An employer can require that you speak English fluently if it is a genuine job requirement. An employer cannot use language or accent as a way to screen out racialized people or people of particular ethnic origins where language fluency is not essential to the job.

For example, an employer refuses to hire a person from Spain as a school bus driver because he does not speak fluent English. However, being fluent in English is not essential to the job. This could be discrimination because of place of origin.

Employment, medical examinations and drug or alcohol testing[13]

Drug and alcohol dependencies, as well as perceived dependencies, may be considered a form of disability under the Code. While not all people with drug and alcohol dependencies see themselves as having a disability, they are protected under the Code against discrimination in the workplace based on the ground of disability.

Testing for alcohol and drug use is a form of medical examination. Employment-related medical examinations or questions, as part of the job screening process, are prohibited. Medical examinations to determine the ability to do essential job duties should only be used after a conditional offer of employment has been made, preferably in writing.

If an employer cannot show that it has an effect on job safety and performance, drug and alcohol testing has been found to be a violation of employee rights.

Employment agencies

Employment agencies cannot discriminate. They also cannot discriminate at the request of a client. For example, an employer asks an agency to send them a young, attractive woman for a receptionist position. This would be discrimination based on age and sex.

Section 23 of the Code talks about other issues in employment, such as job applications, medical examinations or inquiries, and interviews.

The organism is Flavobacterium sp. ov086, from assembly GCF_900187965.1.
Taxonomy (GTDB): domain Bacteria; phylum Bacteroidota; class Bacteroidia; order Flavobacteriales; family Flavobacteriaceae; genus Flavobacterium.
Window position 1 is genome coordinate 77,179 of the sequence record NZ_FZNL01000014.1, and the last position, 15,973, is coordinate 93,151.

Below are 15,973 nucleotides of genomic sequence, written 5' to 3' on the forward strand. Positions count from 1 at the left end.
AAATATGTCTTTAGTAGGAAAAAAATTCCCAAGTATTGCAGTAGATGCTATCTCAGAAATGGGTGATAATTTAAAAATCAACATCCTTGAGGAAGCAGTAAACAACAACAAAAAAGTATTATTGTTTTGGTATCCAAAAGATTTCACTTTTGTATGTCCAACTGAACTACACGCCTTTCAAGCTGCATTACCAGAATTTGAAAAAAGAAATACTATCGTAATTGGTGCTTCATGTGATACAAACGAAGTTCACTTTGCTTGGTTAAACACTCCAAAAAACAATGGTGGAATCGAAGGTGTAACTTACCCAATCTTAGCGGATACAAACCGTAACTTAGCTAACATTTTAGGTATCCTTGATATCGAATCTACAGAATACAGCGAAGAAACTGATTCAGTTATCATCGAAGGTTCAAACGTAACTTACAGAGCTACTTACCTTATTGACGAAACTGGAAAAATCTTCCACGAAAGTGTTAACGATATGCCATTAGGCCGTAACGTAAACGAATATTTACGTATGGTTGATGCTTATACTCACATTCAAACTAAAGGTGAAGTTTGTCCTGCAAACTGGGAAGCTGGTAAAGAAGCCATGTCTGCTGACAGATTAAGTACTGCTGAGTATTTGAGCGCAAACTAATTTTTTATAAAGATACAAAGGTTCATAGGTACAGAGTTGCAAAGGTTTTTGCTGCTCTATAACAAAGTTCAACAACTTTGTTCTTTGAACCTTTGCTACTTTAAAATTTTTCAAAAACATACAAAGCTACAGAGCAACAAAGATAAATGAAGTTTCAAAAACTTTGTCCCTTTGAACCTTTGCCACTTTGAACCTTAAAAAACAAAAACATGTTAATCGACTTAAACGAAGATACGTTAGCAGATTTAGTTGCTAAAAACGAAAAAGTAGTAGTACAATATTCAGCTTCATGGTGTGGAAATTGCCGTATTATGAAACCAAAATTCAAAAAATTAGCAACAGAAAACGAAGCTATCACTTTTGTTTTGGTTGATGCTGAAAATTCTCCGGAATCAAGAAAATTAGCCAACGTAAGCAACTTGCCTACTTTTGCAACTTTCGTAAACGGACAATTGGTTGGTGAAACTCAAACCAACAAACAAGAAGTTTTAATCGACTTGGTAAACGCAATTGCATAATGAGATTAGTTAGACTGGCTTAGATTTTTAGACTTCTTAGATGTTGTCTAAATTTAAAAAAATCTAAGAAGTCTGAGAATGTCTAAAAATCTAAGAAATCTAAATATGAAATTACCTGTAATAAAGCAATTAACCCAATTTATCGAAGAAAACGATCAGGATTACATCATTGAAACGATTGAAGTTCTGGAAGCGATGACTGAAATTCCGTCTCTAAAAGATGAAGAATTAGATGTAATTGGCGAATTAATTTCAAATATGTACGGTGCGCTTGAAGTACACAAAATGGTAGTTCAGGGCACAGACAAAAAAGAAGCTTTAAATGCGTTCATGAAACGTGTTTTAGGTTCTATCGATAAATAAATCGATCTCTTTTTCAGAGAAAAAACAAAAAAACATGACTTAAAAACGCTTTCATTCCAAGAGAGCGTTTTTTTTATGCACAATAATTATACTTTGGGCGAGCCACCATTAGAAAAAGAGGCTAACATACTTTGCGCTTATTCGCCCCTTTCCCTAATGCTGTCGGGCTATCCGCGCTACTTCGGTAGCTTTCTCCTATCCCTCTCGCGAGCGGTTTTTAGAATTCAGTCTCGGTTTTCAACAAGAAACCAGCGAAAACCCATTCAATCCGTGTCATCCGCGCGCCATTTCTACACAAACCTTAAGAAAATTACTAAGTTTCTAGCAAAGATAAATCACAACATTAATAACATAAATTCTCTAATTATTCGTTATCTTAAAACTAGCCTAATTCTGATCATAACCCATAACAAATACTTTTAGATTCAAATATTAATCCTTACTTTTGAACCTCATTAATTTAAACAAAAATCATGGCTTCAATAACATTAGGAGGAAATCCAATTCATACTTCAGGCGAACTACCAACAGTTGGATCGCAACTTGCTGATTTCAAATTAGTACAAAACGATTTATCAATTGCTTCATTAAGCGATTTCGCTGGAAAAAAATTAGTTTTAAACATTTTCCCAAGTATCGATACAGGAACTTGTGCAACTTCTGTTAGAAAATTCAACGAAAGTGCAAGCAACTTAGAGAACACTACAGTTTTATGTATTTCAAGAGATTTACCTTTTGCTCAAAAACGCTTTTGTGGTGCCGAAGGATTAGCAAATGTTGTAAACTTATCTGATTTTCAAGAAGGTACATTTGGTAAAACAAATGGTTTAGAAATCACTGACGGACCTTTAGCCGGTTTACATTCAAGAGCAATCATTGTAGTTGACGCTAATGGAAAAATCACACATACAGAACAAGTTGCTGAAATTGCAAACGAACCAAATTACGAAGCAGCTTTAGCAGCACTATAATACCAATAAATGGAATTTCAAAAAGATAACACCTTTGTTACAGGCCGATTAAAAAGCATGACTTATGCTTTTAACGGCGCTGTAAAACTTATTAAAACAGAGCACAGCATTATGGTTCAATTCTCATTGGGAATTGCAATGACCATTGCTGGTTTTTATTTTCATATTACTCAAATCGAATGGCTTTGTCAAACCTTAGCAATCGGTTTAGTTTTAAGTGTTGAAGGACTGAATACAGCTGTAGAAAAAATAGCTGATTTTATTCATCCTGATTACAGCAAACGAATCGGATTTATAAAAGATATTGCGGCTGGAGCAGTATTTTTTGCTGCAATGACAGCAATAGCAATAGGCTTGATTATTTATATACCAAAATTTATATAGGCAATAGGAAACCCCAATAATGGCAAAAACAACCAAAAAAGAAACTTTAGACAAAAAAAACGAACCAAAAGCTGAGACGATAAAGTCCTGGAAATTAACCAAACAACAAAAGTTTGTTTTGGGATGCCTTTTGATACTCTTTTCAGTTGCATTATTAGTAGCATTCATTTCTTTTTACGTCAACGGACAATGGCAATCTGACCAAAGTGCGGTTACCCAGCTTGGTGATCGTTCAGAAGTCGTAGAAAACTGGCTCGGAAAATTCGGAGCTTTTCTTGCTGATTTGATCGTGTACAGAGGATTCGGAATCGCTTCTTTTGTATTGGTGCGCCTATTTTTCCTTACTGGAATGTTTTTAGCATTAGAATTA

Harassment in employment

“Harassment” means comments or actions that are unwelcome to you or should be known to be unwelcome. You have the right to be free from humiliating or annoying behaviour that is based on one or more Code grounds.

Harassment requires a “course of conduct,” which means that a pattern of behaviour or more than one incident is usually needed. It doesn’t matter what type of business or employment it is – harassing behaviour based on Code grounds in any employment setting is prohibited under the Code.[14] Harassment in the workplace is also prohibited under the Occupational Health and Safety Act.[15]

Poisoned environment

You might feel that your workplace is hostile or unwelcoming to you because of insulting or degrading comments or actions that have been made about you or others based on a Code ground. When comments or conduct of this kind have an influence on others and how they are treated, this is known as a “poisoned environment.” A poisoned environment cannot, however, be based only on your personal views. You must have facts to show that an objective person would see the comments or conduct resulting in unequal or unfair terms and conditions.

[6] For more detailed information, see the OHRC’s publication, Human Rights at Work (2008).

[7] See Sutton v. Jarvis Ryan Associates (2010]) HRTO 2421 (CanLII) and Ketola v. Value Propane, (2002) HRTO 46510 (CanLII)

[8] For more information, please see the Commission’s Policy and Guidelines on Disability and the Duty to Accommodate (2001).

[9] Please see the Commission’s Policy on Discrimination Against Older Persons Because of Age, (2007).

[10] For more information about creed and employment, please see the Commission’s Creed Case Law Review at (2012), and the Commission’s Policy on creed and the accommodation of religious observances (1996).

[11] Shapiro v. Peel (Regional Municipality)(No. 2)(1997), 30 C.H.R.R. D/172 (Ont. Bd. Inq.)

[12] Further information can be obtained in the Commission’s Policy on discrimination and language (1996). For a more complete discussion on racism and racial discrimination, please see the Commission’s Policy and guidelines on racism and racial discrimination, (2005).

[13] For more detailed information, please see the Commission’s Policy on drug and alcohol testing (2000) and Human Rights at Work (2008).

[14] See Lombardi v. Watson Enterprises, (2012) HRTO 1675 (CanLII)

[15] See the Ministry of Labour’s website for more information at